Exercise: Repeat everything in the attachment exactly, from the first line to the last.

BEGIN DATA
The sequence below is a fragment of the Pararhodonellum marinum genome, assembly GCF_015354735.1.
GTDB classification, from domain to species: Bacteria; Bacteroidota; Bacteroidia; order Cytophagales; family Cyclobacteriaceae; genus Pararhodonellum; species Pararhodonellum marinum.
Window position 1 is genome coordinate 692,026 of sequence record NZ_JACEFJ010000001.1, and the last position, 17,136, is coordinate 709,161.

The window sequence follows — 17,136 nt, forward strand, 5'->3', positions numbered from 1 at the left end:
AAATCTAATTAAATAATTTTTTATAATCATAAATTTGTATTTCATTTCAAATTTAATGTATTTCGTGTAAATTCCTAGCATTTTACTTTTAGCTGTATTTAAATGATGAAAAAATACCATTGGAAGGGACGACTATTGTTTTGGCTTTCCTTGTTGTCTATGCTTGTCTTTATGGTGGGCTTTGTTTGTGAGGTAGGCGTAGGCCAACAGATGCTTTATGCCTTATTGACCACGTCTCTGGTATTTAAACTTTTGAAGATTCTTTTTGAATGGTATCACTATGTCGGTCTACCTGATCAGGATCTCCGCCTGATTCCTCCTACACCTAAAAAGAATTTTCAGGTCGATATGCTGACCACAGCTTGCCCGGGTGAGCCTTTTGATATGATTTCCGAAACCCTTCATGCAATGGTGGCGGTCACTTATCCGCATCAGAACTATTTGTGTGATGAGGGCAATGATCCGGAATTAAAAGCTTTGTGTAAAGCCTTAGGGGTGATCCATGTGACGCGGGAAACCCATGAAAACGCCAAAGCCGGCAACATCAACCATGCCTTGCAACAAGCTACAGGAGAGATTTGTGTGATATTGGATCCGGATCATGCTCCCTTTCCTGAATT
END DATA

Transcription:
The sequence below is a fragment of the Pararhodonellum marinum genome, assembly GCF_015354735.1.
GTDB classification, from domain to species: Bacteria; Bacteroidota; Bacteroidia; order Cytophagales; family Cyclobacteriaceae; genus Pararhodonellum; species Pararhodonellum marinum.
Window position 1 is genome coordinate 692,026 of sequence record NZ_JACEFJ010000001.1, and the last position, 17,136, is coordinate 709,161.

The window sequence follows — 17,136 nt, forward strand, 5'->3', positions numbered from 1 at the left end:
AAATCTAATTAAATAATTTTTTATAATCATAAATTTGTATTTCATTTCAAATTTAATGTATTTCGTGTAAATTCCTAGCATTTTACTTTTAGCTGTATTTAAATGATGAAAAAATACCATTGGAAGGGACGACTATTGTTTTGGCTTTCCTTGTTGTCTATGCTTGTCTTTATGGTGGGCTTTGTTTGTGAGGTAGGCGTAGGCCAACAGATGCTTTATGCCTTATTGACCACGTCTCTGGTATTTAAACTTTTGAAGATTCTTTTTGAATGGTATCACTATGTCGGTCTACCTGATCAGGATCTCCGCCTGATTCCTCCTACACCTAAAAAGAATTTTCAGGTCGATATGCTGACCACAGCTTGCCCGGGTGAGCCTTTTGATATGATTTCCGAAACCCTTCATGCAATGGTGGCGGTCACTTATCCGCATCAGAACTATTTGTGTGATGAGGGCAATGATCCGGAATTAAAAGCTTTGTGTAAAGCCTTAGGGGTGATCCATGTGACGCGGGAAACCCATGAAAACGCCAAAGCCGGCAACATCAACCATGCCTTGCAACAAGCTACAGGAGAGATTTGTGTGATATTGGATCCGGATCATGCTCCCTTTCCTGAATT